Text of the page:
THE GREAT OUTDOORS — In hunting, there's an untold number of ways to bag big game. The obvious example is the endless debate on which caliber is suited for which animal. At the end of the day, though, a well-placed shot with an adequately powered cartridge will bring down any big game animal.
Preparing wild game is similar. Thousands of recipes are available online, and one man has made his entire living around cooking wild game. Steven Rinella's cookbook is like a bible for many hunters, and he just released a podcast about the art of pickling waterfowl gizzards.
It's time-consuming to wade through all that information, especially if you're looking for a way to prepare wild game that you've never tried before. So here is a simple, but effective, method to jerky your wild game.
Slice the meat
I process my own big game and like to separate the meat into three "categories": roast, steak and stew meat/burger. The stew meat or burger is veined with more fat, usually comes from the front shoulders of the elk, and would likely yield little usable steak or roast after trimming the fat. This is the meat I like to use for my jerky, but there's no reason you can't use a big chunk of roast meat, either.
A standard meat slicer works just fine for this job. However, you want to make sure that you're using partially frozen meat; completely frozen meat tends to chip when it's run through a meat slicer, while cuts of completely thawed meat end up stringy and messy.
Pick the marinade
The marinade you use depends entirely on the flavor you're going after. From teriyaki to burn-off-the-roof-of-your-mouth spicy, this is the part of the jerky process you can get creative with.
This is a classic marinade recipe that works well on everything from deer to pronghorn:
- 2 cloves minced garlic
- 2 tsp soy sauce
- 2 tbsp tomato sauce
- 2 tbsp Worcestershire sauce
- 1/2 tsp black pepper
- 1/4 tsp sea salt I often double this recipe to start. You want to make enough to fully cover or soak all the meat while it marinates.
Marinade and 'cook'
Once you've made the marinade, the next step is to pile the slices of meat into a glass bowl or baking pan. You'll then pour the marinade over the meat, ensuring everything is covered well. Then, cover the bowl or pan with plastic wrap and stick it in the refridgerator for at least 12 hours. You can let it sit for 16-24 hours for a richer flavor.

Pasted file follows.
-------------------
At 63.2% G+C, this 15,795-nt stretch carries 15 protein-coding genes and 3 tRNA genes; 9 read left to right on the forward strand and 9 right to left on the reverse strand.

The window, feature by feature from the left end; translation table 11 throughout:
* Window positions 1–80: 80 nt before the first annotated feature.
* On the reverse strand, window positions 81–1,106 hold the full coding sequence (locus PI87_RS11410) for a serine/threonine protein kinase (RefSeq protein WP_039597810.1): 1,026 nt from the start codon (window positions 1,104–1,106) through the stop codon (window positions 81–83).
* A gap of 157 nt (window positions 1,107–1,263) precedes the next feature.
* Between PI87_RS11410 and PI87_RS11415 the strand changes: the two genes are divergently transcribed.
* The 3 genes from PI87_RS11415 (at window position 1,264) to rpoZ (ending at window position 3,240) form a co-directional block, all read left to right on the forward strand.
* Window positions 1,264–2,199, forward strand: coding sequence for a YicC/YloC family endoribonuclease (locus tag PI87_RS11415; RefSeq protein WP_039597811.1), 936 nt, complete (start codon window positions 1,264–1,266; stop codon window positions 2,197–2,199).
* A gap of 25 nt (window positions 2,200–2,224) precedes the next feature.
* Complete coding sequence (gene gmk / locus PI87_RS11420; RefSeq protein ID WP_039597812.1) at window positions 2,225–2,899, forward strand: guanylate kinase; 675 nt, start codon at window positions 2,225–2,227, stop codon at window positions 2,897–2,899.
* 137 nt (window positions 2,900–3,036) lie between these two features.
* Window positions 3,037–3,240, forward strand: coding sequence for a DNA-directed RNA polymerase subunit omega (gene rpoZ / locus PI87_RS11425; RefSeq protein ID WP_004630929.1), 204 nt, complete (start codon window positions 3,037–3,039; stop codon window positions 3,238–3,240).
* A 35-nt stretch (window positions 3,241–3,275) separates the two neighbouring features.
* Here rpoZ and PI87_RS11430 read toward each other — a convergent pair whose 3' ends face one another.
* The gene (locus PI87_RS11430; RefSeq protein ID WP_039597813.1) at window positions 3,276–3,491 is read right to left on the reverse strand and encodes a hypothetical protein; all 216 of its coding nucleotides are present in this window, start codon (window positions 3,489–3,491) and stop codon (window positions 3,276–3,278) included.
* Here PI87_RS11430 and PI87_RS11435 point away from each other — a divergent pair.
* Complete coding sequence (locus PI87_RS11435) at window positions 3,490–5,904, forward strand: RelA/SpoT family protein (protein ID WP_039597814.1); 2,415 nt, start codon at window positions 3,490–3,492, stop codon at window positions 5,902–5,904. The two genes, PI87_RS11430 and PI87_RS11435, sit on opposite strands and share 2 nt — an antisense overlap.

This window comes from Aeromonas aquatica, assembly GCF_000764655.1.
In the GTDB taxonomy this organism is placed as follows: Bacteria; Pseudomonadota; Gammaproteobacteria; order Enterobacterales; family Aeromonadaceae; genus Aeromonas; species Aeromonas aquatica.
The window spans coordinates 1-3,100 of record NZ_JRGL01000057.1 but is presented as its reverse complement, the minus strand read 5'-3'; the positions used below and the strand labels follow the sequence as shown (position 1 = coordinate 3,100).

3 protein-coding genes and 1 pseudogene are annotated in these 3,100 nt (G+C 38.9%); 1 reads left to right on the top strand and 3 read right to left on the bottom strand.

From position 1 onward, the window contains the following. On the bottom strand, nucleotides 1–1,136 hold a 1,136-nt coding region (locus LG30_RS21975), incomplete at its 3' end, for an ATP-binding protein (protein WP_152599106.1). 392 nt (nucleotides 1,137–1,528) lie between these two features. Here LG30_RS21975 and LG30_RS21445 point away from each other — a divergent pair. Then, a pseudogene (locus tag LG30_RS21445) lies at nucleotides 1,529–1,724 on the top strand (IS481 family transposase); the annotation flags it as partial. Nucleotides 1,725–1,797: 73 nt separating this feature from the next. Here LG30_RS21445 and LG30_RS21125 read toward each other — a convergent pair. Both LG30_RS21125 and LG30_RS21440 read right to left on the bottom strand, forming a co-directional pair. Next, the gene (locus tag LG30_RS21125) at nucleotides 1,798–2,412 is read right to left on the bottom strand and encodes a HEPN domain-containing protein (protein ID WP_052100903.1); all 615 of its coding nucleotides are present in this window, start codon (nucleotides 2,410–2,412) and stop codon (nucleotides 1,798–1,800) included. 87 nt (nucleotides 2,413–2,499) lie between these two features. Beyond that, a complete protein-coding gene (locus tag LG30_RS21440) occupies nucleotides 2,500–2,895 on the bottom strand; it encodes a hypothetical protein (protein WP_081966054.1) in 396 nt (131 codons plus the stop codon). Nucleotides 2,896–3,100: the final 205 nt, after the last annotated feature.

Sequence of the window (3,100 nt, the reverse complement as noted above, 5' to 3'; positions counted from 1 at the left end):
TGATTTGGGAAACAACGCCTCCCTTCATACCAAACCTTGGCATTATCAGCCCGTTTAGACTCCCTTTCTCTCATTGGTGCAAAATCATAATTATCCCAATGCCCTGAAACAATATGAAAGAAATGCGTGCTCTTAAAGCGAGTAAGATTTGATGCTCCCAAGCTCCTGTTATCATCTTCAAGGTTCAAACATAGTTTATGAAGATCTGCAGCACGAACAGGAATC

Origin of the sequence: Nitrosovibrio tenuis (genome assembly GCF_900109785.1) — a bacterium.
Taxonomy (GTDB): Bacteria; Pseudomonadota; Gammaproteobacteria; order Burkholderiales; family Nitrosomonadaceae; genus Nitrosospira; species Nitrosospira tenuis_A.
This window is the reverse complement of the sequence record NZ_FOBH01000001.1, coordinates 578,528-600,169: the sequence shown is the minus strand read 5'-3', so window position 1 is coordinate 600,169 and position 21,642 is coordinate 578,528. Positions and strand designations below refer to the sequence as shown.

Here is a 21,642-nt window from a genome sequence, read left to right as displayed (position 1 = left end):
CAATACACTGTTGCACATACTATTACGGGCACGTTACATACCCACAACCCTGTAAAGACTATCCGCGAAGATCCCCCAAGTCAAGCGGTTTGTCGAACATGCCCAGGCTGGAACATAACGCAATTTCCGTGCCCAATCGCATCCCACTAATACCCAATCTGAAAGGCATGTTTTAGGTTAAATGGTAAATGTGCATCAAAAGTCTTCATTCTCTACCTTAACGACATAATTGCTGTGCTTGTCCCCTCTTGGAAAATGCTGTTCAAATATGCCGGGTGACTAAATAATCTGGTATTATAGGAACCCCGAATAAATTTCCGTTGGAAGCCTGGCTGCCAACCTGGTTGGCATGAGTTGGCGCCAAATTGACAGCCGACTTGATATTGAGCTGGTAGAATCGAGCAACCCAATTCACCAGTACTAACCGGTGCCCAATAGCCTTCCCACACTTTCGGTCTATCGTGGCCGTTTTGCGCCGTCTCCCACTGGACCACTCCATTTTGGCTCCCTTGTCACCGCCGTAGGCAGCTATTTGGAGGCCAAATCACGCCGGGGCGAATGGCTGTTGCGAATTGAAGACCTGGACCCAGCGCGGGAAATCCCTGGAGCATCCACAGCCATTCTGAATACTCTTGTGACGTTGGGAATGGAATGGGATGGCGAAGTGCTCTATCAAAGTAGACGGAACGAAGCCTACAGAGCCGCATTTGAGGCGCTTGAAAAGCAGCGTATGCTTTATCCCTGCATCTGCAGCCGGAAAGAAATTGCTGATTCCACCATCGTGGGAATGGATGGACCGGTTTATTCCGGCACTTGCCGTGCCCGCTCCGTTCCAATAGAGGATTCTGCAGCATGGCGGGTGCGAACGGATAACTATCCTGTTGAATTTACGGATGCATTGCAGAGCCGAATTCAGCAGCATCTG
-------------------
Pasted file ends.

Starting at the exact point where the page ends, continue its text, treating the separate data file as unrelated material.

Then, you have a few options for cooking your jerky. The most common method is using a food dehydrator. You can use your oven, though it's not nearly as convenient as a dehydrator.
Regardless of which method you choose, you need to obtain an internal temperature of 160 degrees fahrenheit.
"After heating to 160 degrees fahrenheit or 165 degrees fahrenheit, maintaining a constant dehydrator temperature of 130 to 140 degrees fahrenheit during the drying process is important because the process must be fast enough to dry food before it spoils; and it must remove enough water that microorganisms are unable to grow," according to the United States Department of Agriculture.
Once that temperature is reached, you'll wait for the jerky to finish drying.
Jerky is done when you can bend a piece in half and see the meat split, but not crack into multiple pieces. It's overdone if the piece cracks into multiple pieces, and if it bends without breaking, it's not quite done.
Depending on how thick your jerky is and how much you're making at once, it'll take anywhere from four to eight hours to get it "just right." A safe bet is six hours.
What's your favorite way to jerky wild game? Share your ideas in the comments.